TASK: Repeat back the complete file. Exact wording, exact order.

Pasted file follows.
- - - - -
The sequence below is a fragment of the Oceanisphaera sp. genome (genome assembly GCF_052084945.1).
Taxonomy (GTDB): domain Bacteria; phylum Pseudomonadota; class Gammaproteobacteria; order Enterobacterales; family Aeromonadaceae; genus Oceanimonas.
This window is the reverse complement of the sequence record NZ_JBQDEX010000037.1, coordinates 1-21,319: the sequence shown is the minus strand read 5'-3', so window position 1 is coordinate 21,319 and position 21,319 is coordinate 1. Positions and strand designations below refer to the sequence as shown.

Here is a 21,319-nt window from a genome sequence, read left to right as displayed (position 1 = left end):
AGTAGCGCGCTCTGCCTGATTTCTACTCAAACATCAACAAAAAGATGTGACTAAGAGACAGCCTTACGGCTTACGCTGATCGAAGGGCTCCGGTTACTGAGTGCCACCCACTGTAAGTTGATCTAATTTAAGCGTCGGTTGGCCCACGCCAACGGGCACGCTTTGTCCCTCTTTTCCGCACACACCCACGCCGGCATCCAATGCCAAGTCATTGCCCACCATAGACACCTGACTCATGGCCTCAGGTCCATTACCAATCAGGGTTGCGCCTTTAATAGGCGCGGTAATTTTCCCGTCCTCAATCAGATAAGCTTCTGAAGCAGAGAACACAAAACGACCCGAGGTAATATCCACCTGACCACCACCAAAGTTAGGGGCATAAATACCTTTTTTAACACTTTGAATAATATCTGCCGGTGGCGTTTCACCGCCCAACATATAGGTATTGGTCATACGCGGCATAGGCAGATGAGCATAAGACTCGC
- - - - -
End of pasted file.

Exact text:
The sequence below is a fragment of the Oceanisphaera sp. genome (genome assembly GCF_052084945.1).
Taxonomy (GTDB): domain Bacteria; phylum Pseudomonadota; class Gammaproteobacteria; order Enterobacterales; family Aeromonadaceae; genus Oceanimonas.
This window is the reverse complement of the sequence record NZ_JBQDEX010000037.1, coordinates 1-21,319: the sequence shown is the minus strand read 5'-3', so window position 1 is coordinate 21,319 and position 21,319 is coordinate 1. Positions and strand designations below refer to the sequence as shown.

Here is a 21,319-nt window from a genome sequence, read left to right as displayed (position 1 = left end):
AGTAGCGCGCTCTGCCTGATTTCTACTCAAACATCAACAAAAAGATGTGACTAAGAGACAGCCTTACGGCTTACGCTGATCGAAGGGCTCCGGTTACTGAGTGCCACCCACTGTAAGTTGATCTAATTTAAGCGTCGGTTGGCCCACGCCAACGGGCACGCTTTGTCCCTCTTTTCCGCACACACCCACGCCGGCATCCAATGCCAAGTCATTGCCCACCATAGACACCTGACTCATGGCCTCAGGTCCATTACCAATCAGGGTTGCGCCTTTAATAGGCGCGGTAATTTTCCCGTCCTCAATCAGATAAGCTTCTGAAGCAGAGAACACAAAACGACCCGAGGTAATATCCACCTGACCACCACCAAAGTTAGGGGCATAAATACCTTTTTTAACACTTTGAATAATATCTGCCGGTGGCGTTTCACCGCCCAACATATAGGTATTGGTCATACGCGGCATAGGCAGATGAGCATAAGACTCGC